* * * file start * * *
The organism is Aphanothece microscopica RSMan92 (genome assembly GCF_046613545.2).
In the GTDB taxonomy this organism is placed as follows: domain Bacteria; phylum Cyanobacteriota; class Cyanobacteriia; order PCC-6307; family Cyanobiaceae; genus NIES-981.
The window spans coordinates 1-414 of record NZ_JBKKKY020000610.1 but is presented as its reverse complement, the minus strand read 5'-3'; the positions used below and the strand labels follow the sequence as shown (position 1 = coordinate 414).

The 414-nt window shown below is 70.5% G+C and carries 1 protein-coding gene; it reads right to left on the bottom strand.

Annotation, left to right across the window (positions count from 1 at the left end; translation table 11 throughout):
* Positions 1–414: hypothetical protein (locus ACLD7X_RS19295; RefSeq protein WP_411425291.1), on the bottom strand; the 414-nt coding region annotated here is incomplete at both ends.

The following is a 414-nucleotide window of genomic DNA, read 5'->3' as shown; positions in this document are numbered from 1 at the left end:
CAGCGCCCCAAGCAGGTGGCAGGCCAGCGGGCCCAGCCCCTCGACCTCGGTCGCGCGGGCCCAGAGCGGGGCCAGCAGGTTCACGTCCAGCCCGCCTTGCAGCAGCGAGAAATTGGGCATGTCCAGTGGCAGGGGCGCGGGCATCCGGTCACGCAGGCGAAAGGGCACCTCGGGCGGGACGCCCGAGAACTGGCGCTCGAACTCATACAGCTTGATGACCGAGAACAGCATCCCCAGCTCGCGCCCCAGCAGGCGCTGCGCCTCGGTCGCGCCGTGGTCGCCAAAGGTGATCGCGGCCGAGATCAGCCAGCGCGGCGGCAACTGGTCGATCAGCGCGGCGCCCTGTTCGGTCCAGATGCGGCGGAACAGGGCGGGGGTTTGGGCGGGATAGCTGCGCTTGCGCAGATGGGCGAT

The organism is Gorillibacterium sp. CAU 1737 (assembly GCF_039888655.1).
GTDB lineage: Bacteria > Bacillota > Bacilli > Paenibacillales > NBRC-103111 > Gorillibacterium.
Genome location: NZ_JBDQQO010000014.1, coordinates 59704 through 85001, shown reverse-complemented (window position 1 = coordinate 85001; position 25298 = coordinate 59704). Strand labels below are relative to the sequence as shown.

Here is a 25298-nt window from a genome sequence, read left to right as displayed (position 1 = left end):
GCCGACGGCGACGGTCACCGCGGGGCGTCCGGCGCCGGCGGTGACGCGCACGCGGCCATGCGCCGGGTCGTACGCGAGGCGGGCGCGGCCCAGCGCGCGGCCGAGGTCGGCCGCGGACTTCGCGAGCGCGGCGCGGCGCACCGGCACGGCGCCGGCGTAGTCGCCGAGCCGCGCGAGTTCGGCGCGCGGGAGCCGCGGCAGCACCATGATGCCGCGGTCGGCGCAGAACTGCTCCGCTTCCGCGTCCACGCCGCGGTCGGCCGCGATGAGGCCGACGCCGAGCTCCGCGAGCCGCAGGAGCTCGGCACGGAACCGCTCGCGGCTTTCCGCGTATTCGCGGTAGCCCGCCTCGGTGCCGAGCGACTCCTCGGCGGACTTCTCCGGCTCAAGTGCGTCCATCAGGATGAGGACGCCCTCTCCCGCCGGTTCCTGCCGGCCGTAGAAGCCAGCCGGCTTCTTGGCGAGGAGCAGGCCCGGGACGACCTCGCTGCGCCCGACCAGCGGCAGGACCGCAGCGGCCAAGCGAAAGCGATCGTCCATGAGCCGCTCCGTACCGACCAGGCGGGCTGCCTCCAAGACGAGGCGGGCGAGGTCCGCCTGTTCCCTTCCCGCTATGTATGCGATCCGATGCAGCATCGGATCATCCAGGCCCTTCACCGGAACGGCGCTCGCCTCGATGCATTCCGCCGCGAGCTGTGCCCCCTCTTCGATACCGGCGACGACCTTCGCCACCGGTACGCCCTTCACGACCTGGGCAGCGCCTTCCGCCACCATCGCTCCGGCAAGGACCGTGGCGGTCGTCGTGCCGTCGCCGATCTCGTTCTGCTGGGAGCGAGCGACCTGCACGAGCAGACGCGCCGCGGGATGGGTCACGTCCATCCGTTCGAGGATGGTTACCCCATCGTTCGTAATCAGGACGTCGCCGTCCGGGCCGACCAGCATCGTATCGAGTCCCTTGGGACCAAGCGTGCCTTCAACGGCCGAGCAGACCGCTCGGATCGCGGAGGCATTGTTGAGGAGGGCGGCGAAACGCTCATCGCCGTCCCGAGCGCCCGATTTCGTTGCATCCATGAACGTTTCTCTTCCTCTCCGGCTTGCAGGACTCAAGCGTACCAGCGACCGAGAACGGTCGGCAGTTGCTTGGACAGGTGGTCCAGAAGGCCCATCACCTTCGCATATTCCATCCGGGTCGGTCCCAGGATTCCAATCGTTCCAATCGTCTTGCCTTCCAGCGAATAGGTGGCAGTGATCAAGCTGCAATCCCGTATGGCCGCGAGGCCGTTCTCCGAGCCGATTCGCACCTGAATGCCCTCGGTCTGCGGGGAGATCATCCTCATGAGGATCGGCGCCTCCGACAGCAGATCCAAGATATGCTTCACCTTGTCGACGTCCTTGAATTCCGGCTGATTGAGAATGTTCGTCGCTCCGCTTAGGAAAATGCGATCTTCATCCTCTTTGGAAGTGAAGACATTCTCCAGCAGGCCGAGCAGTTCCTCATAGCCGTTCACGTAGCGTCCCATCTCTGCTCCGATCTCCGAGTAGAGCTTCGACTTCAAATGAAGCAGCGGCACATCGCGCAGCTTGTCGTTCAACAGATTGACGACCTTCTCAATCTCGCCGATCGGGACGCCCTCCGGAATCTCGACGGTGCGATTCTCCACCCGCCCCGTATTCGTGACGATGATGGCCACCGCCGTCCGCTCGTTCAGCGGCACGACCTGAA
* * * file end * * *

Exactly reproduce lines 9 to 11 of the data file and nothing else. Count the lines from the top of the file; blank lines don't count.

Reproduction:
The organism is Gorillibacterium sp. CAU 1737 (assembly GCF_039888655.1).
GTDB lineage: Bacteria > Bacillota > Bacilli > Paenibacillales > NBRC-103111 > Gorillibacterium.
Genome location: NZ_JBDQQO010000014.1, coordinates 59704 through 85001, shown reverse-complemented (window position 1 = coordinate 85001; position 25298 = coordinate 59704). Strand labels below are relative to the sequence as shown.